Thursday, January 14, 2010

Murdering the Eiffel Tower?

Ah well.  Another clumsy day.  This time the poor Tour Eiffel has paid the price.  Tim, one of my 7th graders, put together an Eiffel Tower for class.  La Grande Dame  has been sitting quietly on my desk for a couple of months.  I had managed to only cause minor damage a couple of times... until today.  I was getting ready to set up a "photo shoot."  Alex, an 8th grade student, brought in a book for me this morning, Murder on the Eiffel Tower, by Claude Izner.  His mom read it with her book club and sent it in for me.  Here's the blurb on the back...

The brand-new, shiny Eiffel Tower is the pride and glory of the 1889 World Exposition.  But one sunny afternoon, as visitors are crowding the viewing platforms, a woman collapses and dies on this great Paris landmark.  Can a bee sting really be the cause of death?  Or is there a more sinister explanation?  Enter young bookseller Victor Legris.  Present on the tower at the time of the incident, and appalled by the media coverage of the occurrence, he is determined to find out what actually happened.  In this dazzling evocation of late nineteenth-century Paris, we follow Victor as his investigation takes him all over the city.  He suspects an ever-changing list of possible perpetrators:  Could mysterious Kenji Mori, his surrogate father and business partner at the bookstore Victor operates, be involved in the crime?  Why are beautiful Russian illustrator Tasha and her colleagues at the newly launched sensationalist newspaper "Passepartout" always up-to-date in their reporting?  And what will Victor do when the deaths begin to multiply and he is caught in a race against time? 

What is there not to like about a storyline such as this one??  Anyway, always looking for a photo-op for the blog, I thought about taking a photo of my model and the book for a future entry.  Good idea up until when I tried to pick her up and knocked her to the floor.  Oops.  (That wasn't quite what I said, but at least I said it in French and no students were in the room...)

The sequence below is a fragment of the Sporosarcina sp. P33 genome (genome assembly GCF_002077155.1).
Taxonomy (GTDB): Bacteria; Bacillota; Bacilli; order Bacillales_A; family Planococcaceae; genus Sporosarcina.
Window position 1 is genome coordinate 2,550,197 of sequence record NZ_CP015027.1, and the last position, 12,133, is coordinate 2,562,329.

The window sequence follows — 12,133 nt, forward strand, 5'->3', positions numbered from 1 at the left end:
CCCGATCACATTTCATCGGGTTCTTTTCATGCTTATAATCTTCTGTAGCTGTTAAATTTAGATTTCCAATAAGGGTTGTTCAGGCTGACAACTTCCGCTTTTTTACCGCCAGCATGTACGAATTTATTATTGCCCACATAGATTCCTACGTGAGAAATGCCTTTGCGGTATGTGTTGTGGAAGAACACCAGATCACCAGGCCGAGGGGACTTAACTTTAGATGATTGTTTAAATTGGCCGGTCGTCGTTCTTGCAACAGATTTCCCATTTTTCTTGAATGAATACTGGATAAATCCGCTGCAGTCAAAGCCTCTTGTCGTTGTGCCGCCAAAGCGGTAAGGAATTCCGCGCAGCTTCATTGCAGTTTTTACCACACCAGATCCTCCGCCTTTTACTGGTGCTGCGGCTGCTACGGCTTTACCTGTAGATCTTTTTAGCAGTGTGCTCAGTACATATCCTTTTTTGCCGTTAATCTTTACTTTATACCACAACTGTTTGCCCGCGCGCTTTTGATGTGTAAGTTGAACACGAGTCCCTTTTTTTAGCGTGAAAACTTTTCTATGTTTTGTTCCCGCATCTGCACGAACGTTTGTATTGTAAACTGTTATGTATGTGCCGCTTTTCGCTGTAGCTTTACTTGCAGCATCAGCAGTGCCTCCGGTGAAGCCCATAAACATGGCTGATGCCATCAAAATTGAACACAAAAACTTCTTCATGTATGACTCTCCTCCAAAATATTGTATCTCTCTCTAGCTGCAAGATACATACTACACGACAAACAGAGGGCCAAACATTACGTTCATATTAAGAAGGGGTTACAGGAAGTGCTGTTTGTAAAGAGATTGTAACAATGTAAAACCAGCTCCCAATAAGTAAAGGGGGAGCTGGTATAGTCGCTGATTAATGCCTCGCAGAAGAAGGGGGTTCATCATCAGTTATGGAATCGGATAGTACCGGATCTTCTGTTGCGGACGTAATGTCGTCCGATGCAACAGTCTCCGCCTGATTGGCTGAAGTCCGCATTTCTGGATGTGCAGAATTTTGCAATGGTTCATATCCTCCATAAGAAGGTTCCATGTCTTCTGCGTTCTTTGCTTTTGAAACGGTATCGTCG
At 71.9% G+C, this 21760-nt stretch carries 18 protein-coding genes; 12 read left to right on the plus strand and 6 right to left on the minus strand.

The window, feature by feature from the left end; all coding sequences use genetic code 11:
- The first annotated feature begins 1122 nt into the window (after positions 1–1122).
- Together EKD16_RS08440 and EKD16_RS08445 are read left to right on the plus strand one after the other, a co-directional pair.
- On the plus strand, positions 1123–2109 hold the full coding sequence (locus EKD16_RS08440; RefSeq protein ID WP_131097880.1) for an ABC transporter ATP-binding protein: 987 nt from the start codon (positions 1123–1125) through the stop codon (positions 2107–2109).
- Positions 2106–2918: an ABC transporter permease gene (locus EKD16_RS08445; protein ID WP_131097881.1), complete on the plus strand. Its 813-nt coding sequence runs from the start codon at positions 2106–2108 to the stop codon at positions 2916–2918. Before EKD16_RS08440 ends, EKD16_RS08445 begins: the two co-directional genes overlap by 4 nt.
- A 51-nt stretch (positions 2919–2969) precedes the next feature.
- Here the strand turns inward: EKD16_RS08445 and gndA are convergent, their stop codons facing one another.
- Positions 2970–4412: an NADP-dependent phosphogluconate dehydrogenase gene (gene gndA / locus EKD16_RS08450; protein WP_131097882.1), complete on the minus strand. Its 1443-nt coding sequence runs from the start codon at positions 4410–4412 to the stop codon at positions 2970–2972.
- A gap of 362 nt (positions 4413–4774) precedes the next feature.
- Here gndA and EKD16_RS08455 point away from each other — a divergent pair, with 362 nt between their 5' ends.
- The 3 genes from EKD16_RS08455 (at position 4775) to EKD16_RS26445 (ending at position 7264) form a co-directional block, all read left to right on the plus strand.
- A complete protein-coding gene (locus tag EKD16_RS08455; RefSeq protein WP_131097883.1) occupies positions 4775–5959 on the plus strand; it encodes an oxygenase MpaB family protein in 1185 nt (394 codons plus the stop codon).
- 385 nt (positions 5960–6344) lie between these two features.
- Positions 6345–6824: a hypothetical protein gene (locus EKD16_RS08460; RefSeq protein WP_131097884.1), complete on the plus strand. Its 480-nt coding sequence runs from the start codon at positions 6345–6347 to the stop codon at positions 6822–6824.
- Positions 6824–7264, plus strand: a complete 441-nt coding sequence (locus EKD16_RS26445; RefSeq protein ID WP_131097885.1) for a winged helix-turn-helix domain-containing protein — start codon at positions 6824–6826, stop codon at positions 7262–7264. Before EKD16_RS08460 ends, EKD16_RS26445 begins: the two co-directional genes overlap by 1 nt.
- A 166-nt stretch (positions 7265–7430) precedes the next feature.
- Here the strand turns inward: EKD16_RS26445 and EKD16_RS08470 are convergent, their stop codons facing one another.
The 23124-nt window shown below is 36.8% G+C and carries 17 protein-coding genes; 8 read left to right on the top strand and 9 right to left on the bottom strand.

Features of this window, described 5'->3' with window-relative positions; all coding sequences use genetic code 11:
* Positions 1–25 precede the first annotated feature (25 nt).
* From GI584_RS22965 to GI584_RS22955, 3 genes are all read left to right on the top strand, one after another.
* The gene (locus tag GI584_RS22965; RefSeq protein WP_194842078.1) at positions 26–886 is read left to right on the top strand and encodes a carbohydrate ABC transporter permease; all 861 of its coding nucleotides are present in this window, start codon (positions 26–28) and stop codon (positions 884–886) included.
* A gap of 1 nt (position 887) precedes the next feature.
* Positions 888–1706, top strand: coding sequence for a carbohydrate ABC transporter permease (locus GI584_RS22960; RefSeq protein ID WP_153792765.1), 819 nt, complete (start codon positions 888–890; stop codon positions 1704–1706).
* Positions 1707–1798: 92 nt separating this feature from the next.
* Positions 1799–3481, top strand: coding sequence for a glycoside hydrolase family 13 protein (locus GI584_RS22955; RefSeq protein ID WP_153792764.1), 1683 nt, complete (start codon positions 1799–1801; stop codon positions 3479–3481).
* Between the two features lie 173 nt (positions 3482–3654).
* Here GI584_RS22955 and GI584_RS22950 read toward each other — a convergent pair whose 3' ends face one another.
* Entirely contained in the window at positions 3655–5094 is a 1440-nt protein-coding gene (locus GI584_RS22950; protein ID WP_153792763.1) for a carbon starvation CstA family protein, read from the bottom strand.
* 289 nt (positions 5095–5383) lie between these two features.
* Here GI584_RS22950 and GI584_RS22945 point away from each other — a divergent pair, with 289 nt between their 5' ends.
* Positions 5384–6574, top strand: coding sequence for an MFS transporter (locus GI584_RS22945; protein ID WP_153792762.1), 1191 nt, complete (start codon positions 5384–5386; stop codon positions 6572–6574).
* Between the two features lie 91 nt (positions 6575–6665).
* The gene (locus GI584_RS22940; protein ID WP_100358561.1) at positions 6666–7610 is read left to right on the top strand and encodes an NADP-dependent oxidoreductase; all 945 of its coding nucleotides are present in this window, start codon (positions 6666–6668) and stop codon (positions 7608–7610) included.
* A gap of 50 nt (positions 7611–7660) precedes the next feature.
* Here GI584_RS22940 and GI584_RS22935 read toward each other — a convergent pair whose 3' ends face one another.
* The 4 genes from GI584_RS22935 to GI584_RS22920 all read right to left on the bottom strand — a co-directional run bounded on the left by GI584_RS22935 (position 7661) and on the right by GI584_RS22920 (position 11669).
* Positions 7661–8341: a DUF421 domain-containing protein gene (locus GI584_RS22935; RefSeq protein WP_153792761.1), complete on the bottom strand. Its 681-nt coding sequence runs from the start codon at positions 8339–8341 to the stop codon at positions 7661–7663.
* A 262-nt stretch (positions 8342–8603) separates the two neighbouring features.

So, Elmer's glue in hand, I will get to work now and try to get her reglued before Tim comes back and sees what I've done.  I'll keep you posted on the book.
On another note, if you haven't seen the movie Les Choristes, you should rent it.  We are watching it in French 7.  Besides the fact that the young lead is "hot" according to my girls, it is an inspiring story set in post-WWII France in a boarding school for boys, Fond de l'etang (bottom of the pond).  Everyone has basically given up on these boys and the headmaster cares nothing about them.  Enter M. Mathieu, a former music teacher hired to be the surveillant or prefect.
And here is a nice little treat to eat while watching...  In French style, there is not much sugar used so they are not too sweet.

Petits Pains au Chocolat

1 1/2 c. flour
1/4 c. sugar
1 tsp. salt
1/2 c. cold butter (1 stick)
2-3 Tbsp. cold water
3- 1 1/2 oz. thin chocolate bars (think Hershey-type bars-- milk or dark chocolate works)

Sift flour, salt and sugar together.
Cut in butter until particles are the same size as small peas.
Sprinkle in cold water over mixture tossing lightly with fork until dough holds together.  Chill for 30 minutes.
Roll out dough on floured cloth or board to 12 x 6- inch rectangle.  Fold ends to overlap in center.  Turn half way around on the board and repeat the rolling and folding.
Roll out to 16 x 10 - inch rectangle.   Cut in half to form two 10 x 8 rectangles.
Arrange pieces of chocolate about 1/4-inch apart on one rectangle of dough.  Use 1-inch squares of the chocolate bars.
Brush dough with water or with slightly beaten egg whites.  Cover with second rectangle of dough.  Press together.  Cut between chocolate pieces with sharp knife to make individual pastries.  Brush tops with egg whites.  Place on ungreased cookie sheet.
Bake at 425F for 10-12 minutes.

Servings:  12-24 cookies.

Bon appétit, ma pauvre Tour Eiffel.

1 comment:

14cyang (AKA ncacswimmer or "Cath") said...

Mrs. E, I loved Les Choristes!!! It was an amazing movie, and Jean-Baptiste Maunier's voice is incredible.